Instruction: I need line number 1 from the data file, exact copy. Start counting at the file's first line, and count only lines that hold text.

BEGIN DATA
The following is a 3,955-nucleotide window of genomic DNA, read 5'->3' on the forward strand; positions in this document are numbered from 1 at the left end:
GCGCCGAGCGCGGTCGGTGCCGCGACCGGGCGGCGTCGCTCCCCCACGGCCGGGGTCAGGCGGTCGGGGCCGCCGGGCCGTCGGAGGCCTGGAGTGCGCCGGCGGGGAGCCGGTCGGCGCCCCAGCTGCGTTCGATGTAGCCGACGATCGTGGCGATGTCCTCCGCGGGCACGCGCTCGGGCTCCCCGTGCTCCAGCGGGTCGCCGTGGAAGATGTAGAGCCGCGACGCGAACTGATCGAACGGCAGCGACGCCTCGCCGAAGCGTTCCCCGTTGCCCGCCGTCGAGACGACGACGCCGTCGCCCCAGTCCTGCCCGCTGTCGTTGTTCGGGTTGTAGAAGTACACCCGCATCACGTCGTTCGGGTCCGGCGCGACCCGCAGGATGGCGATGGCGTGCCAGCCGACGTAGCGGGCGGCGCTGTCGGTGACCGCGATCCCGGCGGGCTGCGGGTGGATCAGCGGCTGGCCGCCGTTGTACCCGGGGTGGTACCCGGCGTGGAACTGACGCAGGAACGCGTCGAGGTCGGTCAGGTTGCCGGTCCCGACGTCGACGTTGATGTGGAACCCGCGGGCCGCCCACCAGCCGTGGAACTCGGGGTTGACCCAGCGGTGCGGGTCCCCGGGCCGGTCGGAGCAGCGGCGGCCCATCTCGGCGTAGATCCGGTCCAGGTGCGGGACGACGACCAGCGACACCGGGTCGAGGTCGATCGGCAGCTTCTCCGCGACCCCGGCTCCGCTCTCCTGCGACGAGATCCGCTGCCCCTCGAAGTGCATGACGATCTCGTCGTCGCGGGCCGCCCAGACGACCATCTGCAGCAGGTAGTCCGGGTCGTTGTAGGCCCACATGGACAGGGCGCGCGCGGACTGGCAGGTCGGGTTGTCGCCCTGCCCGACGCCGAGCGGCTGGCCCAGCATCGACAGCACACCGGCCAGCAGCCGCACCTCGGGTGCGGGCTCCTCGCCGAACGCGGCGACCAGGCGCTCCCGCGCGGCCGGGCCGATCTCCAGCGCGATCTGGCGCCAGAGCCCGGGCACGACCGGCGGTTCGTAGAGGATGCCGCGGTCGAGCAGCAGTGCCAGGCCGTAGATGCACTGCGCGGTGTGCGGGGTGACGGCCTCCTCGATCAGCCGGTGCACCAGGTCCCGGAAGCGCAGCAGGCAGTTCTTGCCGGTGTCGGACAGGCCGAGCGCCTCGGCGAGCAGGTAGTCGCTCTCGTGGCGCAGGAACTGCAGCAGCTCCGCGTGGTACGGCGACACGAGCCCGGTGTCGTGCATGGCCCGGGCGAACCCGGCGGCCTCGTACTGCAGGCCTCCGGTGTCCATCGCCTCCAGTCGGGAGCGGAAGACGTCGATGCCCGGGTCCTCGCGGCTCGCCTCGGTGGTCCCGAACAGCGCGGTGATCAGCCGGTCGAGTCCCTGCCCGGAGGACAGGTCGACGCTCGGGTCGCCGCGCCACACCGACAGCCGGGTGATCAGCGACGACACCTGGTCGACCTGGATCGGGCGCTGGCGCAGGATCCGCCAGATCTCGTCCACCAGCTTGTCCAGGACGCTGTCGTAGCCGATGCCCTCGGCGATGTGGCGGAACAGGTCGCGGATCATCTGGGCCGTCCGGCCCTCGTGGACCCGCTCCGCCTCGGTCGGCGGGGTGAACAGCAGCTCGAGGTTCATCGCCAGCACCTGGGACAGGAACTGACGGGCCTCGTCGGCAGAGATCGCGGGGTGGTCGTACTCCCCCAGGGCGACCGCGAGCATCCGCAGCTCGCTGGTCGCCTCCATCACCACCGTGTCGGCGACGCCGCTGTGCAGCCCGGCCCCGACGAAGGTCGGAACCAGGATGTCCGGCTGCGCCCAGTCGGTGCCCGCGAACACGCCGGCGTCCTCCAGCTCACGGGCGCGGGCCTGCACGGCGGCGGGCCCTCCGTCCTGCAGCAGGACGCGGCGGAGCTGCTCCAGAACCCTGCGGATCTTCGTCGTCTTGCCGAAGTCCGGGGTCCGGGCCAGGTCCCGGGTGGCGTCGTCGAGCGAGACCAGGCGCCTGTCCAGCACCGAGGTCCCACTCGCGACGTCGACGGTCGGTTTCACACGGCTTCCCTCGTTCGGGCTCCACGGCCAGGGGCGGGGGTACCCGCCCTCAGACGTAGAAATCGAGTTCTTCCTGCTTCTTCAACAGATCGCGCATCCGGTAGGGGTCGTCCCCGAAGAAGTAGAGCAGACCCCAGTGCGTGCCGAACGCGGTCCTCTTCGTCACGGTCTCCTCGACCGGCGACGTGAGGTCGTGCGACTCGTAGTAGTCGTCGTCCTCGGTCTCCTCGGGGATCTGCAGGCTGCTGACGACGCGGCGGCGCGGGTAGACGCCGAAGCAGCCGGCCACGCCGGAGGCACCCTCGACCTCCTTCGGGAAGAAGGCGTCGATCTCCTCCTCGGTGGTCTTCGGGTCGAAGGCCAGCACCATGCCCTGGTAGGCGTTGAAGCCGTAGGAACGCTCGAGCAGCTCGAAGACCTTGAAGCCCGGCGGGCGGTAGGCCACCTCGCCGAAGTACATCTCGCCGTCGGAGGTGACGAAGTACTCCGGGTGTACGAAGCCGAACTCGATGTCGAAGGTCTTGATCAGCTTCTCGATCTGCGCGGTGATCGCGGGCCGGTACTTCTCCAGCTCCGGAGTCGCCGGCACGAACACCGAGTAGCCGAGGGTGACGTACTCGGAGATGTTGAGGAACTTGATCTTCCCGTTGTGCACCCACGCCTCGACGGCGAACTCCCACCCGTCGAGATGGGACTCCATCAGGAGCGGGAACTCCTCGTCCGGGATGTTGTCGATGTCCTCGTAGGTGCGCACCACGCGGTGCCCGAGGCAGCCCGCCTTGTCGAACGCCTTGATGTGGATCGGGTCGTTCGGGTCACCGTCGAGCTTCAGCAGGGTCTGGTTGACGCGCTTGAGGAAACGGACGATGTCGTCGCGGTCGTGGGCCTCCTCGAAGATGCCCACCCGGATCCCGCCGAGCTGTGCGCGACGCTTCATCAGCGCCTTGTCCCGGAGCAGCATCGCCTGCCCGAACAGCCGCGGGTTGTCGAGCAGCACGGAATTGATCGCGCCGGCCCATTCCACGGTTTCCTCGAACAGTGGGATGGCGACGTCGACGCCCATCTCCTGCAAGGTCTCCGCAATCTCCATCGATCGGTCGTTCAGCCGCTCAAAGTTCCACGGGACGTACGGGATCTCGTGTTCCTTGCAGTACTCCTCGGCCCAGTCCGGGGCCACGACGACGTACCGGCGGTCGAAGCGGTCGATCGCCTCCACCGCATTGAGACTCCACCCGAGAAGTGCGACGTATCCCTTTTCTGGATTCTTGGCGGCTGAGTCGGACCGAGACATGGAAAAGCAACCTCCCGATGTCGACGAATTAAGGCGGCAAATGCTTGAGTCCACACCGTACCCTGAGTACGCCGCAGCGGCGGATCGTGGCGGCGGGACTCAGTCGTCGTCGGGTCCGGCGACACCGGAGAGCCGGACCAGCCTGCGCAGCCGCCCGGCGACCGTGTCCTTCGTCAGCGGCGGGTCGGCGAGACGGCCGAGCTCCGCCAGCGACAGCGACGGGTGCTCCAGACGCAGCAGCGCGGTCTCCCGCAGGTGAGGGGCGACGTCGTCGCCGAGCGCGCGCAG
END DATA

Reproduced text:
The following is a 3,955-nucleotide window of genomic DNA, read 5'->3' on the forward strand; positions in this document are numbered from 1 at the left end: